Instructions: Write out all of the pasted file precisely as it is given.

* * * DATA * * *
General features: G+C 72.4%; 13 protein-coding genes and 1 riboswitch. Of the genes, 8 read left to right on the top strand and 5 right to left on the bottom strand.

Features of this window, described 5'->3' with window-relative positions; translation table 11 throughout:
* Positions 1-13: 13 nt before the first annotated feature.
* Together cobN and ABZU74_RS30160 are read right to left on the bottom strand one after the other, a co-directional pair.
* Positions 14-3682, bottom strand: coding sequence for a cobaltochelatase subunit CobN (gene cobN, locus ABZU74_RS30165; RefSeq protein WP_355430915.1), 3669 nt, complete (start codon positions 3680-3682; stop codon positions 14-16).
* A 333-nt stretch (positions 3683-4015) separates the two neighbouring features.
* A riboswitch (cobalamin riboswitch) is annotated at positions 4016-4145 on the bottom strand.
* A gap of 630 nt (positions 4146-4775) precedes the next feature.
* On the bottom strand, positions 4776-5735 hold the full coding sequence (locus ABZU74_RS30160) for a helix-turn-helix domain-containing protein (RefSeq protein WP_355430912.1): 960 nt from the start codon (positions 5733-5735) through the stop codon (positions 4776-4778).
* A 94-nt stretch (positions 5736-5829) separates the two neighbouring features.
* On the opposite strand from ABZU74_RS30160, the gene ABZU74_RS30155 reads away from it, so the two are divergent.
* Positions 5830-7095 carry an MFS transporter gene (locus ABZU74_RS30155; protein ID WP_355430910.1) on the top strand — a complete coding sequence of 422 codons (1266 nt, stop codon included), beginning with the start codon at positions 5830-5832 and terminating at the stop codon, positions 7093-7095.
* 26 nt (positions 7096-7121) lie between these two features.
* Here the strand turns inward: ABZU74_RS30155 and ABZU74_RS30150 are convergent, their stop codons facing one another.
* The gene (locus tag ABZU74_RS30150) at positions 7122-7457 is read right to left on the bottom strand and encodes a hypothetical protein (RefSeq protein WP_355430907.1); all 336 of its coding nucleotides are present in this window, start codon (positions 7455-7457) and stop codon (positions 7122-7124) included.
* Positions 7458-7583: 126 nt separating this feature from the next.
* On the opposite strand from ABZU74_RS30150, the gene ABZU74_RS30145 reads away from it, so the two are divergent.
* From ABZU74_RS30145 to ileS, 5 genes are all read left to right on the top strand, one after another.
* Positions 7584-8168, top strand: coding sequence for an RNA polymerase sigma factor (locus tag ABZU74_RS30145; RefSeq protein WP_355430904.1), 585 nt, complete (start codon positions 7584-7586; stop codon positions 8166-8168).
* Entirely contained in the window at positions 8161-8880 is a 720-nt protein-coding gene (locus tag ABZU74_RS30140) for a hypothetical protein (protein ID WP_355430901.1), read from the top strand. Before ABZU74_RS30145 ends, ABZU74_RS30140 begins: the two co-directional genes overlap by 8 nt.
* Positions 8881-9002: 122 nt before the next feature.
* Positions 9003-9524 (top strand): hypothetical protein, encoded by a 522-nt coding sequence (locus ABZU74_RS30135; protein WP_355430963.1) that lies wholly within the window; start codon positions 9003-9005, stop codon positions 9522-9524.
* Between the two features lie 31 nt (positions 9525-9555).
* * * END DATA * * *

General features: G+C 72.4%; 13 protein-coding genes and 1 riboswitch. Of the genes, 8 read left to right on the top strand and 5 right to left on the bottom strand.

Features of this window, described 5'->3' with window-relative positions; translation table 11 throughout:
* Positions 1-13: 13 nt before the first annotated feature.
* Together cobN and ABZU74_RS30160 are read right to left on the bottom strand one after the other, a co-directional pair.
* Positions 14-3682, bottom strand: coding sequence for a cobaltochelatase subunit CobN (gene cobN, locus ABZU74_RS30165; RefSeq protein WP_355430915.1), 3669 nt, complete (start codon positions 3680-3682; stop codon positions 14-16).
* A 333-nt stretch (positions 3683-4015) separates the two neighbouring features.
* A riboswitch (cobalamin riboswitch) is annotated at positions 4016-4145 on the bottom strand.
* A gap of 630 nt (positions 4146-4775) precedes the next feature.
* On the bottom strand, positions 4776-5735 hold the full coding sequence (locus ABZU74_RS30160) for a helix-turn-helix domain-containing protein (RefSeq protein WP_355430912.1): 960 nt from the start codon (positions 5733-5735) through the stop codon (positions 4776-4778).
* A 94-nt stretch (positions 5736-5829) separates the two neighbouring features.
* On the opposite strand from ABZU74_RS30160, the gene ABZU74_RS30155 reads away from it, so the two are divergent.
* Positions 5830-7095 carry an MFS transporter gene (locus ABZU74_RS30155; protein ID WP_355430910.1) on the top strand — a complete coding sequence of 422 codons (1266 nt, stop codon included), beginning with the start codon at positions 5830-5832 and terminating at the stop codon, positions 7093-7095.
* 26 nt (positions 7096-7121) lie between these two features.
* Here the strand turns inward: ABZU74_RS30155 and ABZU74_RS30150 are convergent, their stop codons facing one another.
* The gene (locus tag ABZU74_RS30150) at positions 7122-7457 is read right to left on the bottom strand and encodes a hypothetical protein (RefSeq protein WP_355430907.1); all 336 of its coding nucleotides are present in this window, start codon (positions 7455-7457) and stop codon (positions 7122-7124) included.
* Positions 7458-7583: 126 nt separating this feature from the next.
* On the opposite strand from ABZU74_RS30150, the gene ABZU74_RS30145 reads away from it, so the two are divergent.
* From ABZU74_RS30145 to ileS, 5 genes are all read left to right on the top strand, one after another.
* Positions 7584-8168, top strand: coding sequence for an RNA polymerase sigma factor (locus tag ABZU74_RS30145; RefSeq protein WP_355430904.1), 585 nt, complete (start codon positions 7584-7586; stop codon positions 8166-8168).
* Entirely contained in the window at positions 8161-8880 is a 720-nt protein-coding gene (locus tag ABZU74_RS30140) for a hypothetical protein (protein ID WP_355430901.1), read from the top strand. Before ABZU74_RS30145 ends, ABZU74_RS30140 begins: the two co-directional genes overlap by 8 nt.
* Positions 8881-9002: 122 nt before the next feature.
* Positions 9003-9524 (top strand): hypothetical protein, encoded by a 522-nt coding sequence (locus ABZU74_RS30135; protein WP_355430963.1) that lies wholly within the window; start codon positions 9003-9005, stop codon positions 9522-9524.
* Between the two features lie 31 nt (positions 9525-9555).